This paper will aim to identify the current threats that exist to aviation security in Australia today and identify the risk mitigation strategies in place to alleviate the identified threats. Specifically explain; Lone wolf attacks, insider threats, drone threats, laser illumination threats and detail risk mitigation strategies. The tenant of security is multidimensional in nature and diverse in practice. This diversity leads to difﬁculty in providing a single all-encompassing deﬁnition for the many applied domains of security. Security cannot be considered singular in concept deﬁnition, as deﬁnition is dependent on applied context (Brooks, 2009). Defining security principles involves three properties confidentiality, integrity and availability. Known as the CIA triad.
The CIA triad.
(Merkow & Breithaupt, 2014)
The current threats to aviation solely within Australia are difficult to accurately define as they should remain confidential and be limited in availability. Research widely available from International Civil Aviation Organization (ICAO) and International Air Transport Association (IATA) indicate current threats to civil aviation will be in the form of:
(Safe Passage International, 2018).
Australia has been spared largely from mass causality terrorist attacks and any recent aviation incidents have been limited to failed hijacking by mentally ill person QF 1737 29, May, 2003. An attempt to bring an explosive device and ultimately bring down an airliner was foiled by authorities in Sydney 2017. It was only when an Etihad check-in officer decided to weigh Amer Khayat’s carry-on bag that the plot was allegedly aborted and the bombs were removed from the hand luggage
(Rubinsztein-Dunlop & Dreadge, 2018). The most recent act of violence to occur in Australia occurred in Melbourne November 9, 2018 by marginalised individual acting under the guise of ISIS, whether this is fact or fiction has yet to be determined and even if it was it would be foolish for the Counter Terrorism agencies to disclose this information.
Threats from lone wolf type of attack typically involve high degree of violence, copycat style; whether vehicular homicide, knife attack or firearm attacks and explosive devices may be used on the land side of the airport operations. Further exacerbated should the perpetrator be an insider with detailed knowledge of airport operations. The greatest potential threat will be from a well-educated person, whom is willing to commit suicide whether self-inflicted or by security services. Examples of this are the Fort Hood Texas shooting incident November 5, 2009 Major Nidal Malik Hasan an Army Psychiatrist went on a shooting rampage killing 13 people and wounding 30 others (“Army major kills 13 people in Fort Hood shooting spree”, 2019). Lone wolf type of assailants tends to be male or female aged 10 to 65 and have little education, they are classified as Class V Terrorist: Amateur civilian, untrained criminal or militia vigilante (Nance, 2014). The greatest threat in comes from an educated person whom is in a trusted position, such as Major Dr Nidal Hassan.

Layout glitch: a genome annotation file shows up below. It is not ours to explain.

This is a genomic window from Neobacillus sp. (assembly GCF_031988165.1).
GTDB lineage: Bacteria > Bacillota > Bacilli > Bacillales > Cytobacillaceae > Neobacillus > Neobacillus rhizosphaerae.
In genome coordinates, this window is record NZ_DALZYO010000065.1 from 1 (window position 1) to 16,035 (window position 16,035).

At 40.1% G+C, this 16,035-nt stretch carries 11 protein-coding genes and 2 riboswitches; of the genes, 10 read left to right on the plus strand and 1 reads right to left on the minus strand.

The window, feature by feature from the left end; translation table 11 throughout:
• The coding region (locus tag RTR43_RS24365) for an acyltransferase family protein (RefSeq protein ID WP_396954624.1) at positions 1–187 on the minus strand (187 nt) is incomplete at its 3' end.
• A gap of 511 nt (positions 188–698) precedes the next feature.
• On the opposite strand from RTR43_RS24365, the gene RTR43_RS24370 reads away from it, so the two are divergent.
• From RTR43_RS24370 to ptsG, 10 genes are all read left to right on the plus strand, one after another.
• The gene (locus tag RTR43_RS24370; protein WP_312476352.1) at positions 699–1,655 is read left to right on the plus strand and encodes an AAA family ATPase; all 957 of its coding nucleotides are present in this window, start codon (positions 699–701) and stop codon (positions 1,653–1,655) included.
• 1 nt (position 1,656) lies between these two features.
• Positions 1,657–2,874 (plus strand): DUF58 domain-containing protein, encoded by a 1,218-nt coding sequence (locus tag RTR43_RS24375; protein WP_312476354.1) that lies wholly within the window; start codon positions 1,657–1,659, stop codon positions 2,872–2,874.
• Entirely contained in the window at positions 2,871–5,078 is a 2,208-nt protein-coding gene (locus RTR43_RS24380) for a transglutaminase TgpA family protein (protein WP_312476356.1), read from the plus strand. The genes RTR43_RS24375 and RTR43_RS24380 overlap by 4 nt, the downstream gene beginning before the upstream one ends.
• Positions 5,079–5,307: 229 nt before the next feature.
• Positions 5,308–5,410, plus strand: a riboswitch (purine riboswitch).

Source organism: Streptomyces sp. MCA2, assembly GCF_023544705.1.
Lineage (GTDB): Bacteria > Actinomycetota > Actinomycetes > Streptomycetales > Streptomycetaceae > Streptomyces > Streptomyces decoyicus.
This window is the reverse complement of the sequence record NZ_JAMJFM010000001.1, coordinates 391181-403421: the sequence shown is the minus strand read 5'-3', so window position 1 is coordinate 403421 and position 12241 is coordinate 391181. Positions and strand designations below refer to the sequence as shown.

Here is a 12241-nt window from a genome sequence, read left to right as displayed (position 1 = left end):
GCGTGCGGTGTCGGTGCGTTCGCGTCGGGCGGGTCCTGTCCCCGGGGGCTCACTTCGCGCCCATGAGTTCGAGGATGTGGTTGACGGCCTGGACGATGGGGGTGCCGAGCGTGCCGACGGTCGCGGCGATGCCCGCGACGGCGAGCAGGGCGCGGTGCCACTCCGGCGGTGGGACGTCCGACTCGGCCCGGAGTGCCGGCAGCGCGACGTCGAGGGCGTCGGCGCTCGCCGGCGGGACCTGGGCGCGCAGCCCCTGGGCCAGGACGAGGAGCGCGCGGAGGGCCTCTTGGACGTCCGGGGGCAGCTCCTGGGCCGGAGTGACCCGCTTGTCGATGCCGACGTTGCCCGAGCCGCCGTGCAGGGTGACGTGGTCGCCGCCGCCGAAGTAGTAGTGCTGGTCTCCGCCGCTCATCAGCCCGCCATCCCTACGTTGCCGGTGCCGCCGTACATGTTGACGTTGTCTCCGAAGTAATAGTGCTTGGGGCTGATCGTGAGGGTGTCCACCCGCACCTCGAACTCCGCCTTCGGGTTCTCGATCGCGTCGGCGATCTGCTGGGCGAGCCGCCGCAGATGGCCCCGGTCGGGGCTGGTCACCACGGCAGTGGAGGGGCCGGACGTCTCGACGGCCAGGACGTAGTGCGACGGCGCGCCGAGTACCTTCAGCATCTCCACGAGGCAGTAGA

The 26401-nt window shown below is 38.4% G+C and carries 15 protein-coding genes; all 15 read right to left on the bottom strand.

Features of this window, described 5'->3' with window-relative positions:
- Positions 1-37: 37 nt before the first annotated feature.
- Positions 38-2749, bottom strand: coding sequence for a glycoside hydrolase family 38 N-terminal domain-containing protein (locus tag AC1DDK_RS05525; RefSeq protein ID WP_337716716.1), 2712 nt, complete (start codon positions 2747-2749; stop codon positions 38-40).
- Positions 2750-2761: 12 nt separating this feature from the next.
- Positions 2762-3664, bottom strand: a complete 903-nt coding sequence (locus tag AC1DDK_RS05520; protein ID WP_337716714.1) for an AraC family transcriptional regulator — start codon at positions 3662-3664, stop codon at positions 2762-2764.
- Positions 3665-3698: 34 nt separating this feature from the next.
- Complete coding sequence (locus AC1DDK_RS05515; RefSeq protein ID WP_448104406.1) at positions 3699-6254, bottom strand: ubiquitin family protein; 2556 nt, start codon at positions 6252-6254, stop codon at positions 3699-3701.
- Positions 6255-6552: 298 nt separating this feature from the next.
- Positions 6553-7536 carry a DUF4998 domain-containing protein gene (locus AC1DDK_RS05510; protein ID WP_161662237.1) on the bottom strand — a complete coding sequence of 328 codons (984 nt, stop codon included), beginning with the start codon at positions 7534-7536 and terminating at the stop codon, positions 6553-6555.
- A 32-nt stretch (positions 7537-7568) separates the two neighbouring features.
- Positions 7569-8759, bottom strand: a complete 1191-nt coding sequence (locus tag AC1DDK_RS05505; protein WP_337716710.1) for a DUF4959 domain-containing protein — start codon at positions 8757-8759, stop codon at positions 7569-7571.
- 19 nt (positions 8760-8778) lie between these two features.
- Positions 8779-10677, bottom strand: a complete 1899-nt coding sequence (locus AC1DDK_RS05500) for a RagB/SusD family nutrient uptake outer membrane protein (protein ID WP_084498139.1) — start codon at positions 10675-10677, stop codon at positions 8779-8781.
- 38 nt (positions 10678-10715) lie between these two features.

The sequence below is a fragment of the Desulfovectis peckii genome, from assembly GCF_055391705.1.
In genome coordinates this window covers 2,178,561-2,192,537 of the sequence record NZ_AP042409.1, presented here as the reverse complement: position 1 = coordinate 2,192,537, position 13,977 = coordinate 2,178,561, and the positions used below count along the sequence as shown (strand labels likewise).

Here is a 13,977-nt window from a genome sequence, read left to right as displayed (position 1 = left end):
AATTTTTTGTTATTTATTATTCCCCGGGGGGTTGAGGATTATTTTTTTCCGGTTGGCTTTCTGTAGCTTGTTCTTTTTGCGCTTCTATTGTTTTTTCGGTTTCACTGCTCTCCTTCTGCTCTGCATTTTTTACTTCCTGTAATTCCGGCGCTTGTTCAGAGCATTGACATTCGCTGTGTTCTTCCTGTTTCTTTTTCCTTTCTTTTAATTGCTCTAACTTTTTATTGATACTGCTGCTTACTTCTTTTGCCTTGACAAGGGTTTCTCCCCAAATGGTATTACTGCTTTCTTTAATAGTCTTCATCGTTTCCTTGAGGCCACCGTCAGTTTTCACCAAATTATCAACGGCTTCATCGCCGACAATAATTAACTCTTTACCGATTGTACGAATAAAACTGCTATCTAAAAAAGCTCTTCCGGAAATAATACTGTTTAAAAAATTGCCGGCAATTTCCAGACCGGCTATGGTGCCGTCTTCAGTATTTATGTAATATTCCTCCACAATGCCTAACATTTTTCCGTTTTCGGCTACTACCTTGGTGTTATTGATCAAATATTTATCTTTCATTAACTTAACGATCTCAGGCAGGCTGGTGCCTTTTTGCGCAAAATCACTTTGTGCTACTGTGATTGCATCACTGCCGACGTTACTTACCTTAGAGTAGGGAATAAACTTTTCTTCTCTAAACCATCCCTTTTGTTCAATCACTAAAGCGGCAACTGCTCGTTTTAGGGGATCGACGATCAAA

The US governments force protection doctrine is based on the “3D” concept “detect, deter and defend.” The Home Affairs Office together with state police commands and ASIO have the capacity to prevent lone wolf attacks. It is beyond the remit of airport operators to detect lone wolf attacks solely. Airport operatiors can only deter and defend by remaining vigilant and provide security awareness training to all personnel that are employed in airport operations. This should also include workers of landside operations whom operate outside the sphere of aviation related roles in airport operations i.e Retail/Hospitality workers. As security minded professionals it is an obligation to learn lessons from the recent history in other countries.
Airports and transport infrastructure will continue to be targets as mass causality attacks as this international media coverage, thus for fulling the objectives of terrorist organisations. Australia has made improvements from vehicle attacks by blocking vehicle access to the terminal entrances at most airports. Mitigating the risk by placing barriers (bollards and planters) and changing the traffic flow, reducing the distance between buildings and changes the population density. This will potentially reduce causality numbers and secondary damage to buildings that could lead to structural failure in a car/truck explosive attack (Schell, 2003). Greater armed police presence can be seen at major airports within Australia this provides some level of deterrence to mount attacks, within the landside areas of airports.